Interesting. More people are watching video, from YouTube to full length TV shows on their laptops. The rage recently was IPTV, with Apple and others offering set top boxes for consumers to watch their multimedia stuff on their big screens.
And few bought the set top boxes.
But what if it were built-in to your flat screen?
Now that makes sense. The Wall Street Journal breaks down how TV companies are exploring the sub category of Web ready TVs, coming to a living room or lounge near you. Perhaps soon.
We’ll hear more about these TVs from this week’s CES show in Vegas.
Amid other developments pegged to this week’s Consumer Electronics Show in Las Vegas, Yahoo Inc. and Intel Corp. plan to announce support from several major consumer-electronics companies to sell TV sets that come with software, dubbed widgets, that make it easier to call up Web content on TV sets using ordinary remote controls rather than computer keyboards.
Imagine the impact on the cable companies, or even the network or local affiliates:
Still, the topic remains a hot one in high-tech circles because of the potential impact on existing business models in the entertainment industry. Instead of the often expensive packages of video content from cable and satellite providers, the Internet could theoretically deliver a much wider array of entertainment and information choices — many of them free.
This article mentions TV Widgets, something Yahoo! has been developing:
TV Widgets are small Web applications that make it easy to surf your favorites sites with your remote control. Watch Web videos, track your favorite teams or stocks, interact with friends and family, and stay current on news and information by clicking on the compact, interactive apps that sit on top of your normal TV picture.
And here’s more from newteevee.com:
Watching web video on your TV set isn’t anything new. Set-top boxes like TiVo and the Apple TV have been offering web video options for a while, but recently we’ve begun to see where it’s heading. YouTube HD streams on an HDTV look pretty sweet, and Netflix, which is already streaming content (some of it in HD) to a host of set-top boxes, will soon be streaming content directly to LG televisions with no external box required.
And it’s not just the web video content that’ll be showing up on oldteevee. Intel is also working with Yahoo to widgetize TV sets, offering weather updates, ticker symbols, Flickr integration and more.
And finally, another post from newteevee.com on Netflix’s big announcement today:
Netflix announced today that its streaming service will be embedded directly into broadband-enabled LG HDTVs coming out this spring. This marks the first time that streaming Netflix content to a television set won’t require an external box like the Roku.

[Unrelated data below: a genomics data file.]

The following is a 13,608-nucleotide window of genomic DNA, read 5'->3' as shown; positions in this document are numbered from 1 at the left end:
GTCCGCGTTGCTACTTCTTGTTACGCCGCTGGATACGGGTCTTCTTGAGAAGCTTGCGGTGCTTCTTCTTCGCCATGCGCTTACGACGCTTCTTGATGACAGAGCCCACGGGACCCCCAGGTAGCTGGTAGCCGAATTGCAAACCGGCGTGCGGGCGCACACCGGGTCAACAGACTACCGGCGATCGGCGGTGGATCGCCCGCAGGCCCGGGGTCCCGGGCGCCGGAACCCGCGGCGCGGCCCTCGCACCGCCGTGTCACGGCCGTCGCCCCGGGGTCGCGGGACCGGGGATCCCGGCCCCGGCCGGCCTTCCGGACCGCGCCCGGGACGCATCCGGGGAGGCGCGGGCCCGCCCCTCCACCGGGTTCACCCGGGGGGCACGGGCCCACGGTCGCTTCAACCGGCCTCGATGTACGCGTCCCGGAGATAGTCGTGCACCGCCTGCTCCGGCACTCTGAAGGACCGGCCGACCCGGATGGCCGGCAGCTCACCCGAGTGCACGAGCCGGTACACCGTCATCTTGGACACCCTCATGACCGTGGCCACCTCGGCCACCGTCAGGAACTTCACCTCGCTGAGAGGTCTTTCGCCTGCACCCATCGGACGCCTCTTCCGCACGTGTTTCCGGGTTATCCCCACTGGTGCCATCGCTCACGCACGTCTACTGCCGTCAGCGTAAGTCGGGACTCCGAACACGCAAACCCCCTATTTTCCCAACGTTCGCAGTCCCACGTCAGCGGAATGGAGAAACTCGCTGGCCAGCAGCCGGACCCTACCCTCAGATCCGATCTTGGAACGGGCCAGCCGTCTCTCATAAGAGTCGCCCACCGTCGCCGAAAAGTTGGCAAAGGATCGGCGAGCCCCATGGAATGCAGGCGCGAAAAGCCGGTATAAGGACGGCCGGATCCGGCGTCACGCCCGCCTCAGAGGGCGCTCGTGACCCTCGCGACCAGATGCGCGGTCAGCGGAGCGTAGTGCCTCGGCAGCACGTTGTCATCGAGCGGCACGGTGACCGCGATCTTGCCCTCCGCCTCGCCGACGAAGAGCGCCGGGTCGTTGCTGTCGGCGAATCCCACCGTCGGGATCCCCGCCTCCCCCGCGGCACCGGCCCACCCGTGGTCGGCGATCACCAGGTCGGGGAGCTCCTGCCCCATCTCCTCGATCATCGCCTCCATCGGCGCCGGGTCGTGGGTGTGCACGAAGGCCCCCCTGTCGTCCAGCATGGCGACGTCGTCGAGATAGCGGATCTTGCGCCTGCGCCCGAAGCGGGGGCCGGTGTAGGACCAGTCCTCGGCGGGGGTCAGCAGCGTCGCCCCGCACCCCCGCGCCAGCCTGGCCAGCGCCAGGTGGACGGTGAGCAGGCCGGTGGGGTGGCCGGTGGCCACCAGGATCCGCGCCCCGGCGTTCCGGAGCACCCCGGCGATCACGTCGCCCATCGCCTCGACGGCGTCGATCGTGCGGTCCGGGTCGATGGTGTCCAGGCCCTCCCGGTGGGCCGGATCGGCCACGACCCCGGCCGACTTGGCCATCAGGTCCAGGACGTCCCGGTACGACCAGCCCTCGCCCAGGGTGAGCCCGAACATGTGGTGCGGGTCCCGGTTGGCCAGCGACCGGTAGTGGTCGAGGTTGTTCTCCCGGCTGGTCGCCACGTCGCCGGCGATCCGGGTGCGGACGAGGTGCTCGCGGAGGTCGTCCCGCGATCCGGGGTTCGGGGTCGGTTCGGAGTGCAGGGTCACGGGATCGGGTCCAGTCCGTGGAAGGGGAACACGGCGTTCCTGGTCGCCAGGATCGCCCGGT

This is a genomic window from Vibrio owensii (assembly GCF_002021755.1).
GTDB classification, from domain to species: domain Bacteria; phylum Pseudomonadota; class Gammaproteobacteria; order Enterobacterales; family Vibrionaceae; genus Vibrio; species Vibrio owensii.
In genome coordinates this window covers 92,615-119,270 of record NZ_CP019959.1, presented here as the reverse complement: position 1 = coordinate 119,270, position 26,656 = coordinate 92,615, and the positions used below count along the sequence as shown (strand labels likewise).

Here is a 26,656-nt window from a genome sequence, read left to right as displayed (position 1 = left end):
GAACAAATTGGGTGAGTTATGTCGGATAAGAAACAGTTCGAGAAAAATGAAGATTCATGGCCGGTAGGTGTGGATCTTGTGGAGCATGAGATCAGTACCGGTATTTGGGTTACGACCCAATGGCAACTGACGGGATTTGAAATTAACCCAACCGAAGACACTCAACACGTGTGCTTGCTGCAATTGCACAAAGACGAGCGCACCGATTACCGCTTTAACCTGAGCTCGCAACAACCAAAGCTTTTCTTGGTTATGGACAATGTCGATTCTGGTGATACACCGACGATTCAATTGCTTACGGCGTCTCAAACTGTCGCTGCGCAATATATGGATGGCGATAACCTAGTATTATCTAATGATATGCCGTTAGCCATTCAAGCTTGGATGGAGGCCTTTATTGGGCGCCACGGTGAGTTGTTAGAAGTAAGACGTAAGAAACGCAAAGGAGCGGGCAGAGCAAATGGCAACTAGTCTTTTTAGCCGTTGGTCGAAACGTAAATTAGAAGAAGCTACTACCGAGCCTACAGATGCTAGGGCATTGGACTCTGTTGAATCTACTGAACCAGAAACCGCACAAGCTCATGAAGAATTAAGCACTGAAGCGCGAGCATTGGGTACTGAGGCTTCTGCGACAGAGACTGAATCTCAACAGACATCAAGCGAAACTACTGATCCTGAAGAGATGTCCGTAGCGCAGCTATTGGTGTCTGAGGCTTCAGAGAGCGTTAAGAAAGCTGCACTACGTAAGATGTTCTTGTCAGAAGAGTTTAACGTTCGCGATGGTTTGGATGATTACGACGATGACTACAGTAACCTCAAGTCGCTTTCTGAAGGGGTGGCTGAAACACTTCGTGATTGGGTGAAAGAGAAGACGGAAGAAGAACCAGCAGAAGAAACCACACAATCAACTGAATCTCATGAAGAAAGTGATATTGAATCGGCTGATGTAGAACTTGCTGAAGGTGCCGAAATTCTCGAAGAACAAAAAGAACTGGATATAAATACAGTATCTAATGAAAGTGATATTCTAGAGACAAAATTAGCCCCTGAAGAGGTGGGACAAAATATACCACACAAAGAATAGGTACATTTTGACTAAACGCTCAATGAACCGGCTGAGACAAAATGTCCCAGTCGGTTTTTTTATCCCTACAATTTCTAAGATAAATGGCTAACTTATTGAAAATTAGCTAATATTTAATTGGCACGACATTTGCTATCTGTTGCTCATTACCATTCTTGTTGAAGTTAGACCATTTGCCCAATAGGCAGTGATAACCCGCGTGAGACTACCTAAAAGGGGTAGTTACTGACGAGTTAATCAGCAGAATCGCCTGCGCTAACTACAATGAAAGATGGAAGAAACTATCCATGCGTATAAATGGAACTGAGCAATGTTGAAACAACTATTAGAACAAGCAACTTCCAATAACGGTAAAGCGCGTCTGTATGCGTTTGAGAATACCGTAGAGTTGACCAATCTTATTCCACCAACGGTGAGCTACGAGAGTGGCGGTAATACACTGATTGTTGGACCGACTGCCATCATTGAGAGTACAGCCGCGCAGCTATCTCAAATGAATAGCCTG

Now imagine when all those TVs start offering all those video services (and more!). You could watch new release content through a la carte rental, courtesy of Amazon; library titles through your Netflix subscription; and your favorite web video through YouTube — all with the push of a button on your remote (I pity the UI designers tasked with making all that content navigable and searchable).
Saw this last month, just now got around to reading it.
Looks like ESPN.com will launch a redesign in January, this according to paidContent.org.
ESPN.com is slated to get a major redesign this January, John Skipper, the sports networks’ EVP of Content, told ContentNext Media’s EconSports conference. In a Q&A with NYT TV sports and business reporter Richard Sandomir, Skipper said that the revamp will be video-centric, including a larger video player and a new navigational scheme. He also talked about ESPN’s various content platforms, including how important (yet still nascent) ESPN360 is, how ESPN The Magazine is faring in the horrid economy, and even what the company would do better than NBC Universal (NYSE: GE) if it got the Olympic bid.
ESPN says it posts between 125 and 150 video clips a day. I mean, that’s just showing off. But it does illustrate their depth of content and the partnerships they have with the major sports leagues, notably excluding the NFL and its footage.
By comparison, NewsOK cranks out and posts around 100 video clips a week.
Here’s my favorite quote from this article, and one I applaud big-time, as they talk about getting rights to the Olympics from NBC:
“We (ESPN) don’t believe we’re serving sports fans by making them wait four or five hours to see an event, which is why we show Euro soccer in the afternoon, and we just got rights to cricket in India, which we think will be a good product for 3 am. We’re not anti-time zone in our company, and we know that there are lots of sports fans up at all times of the day.”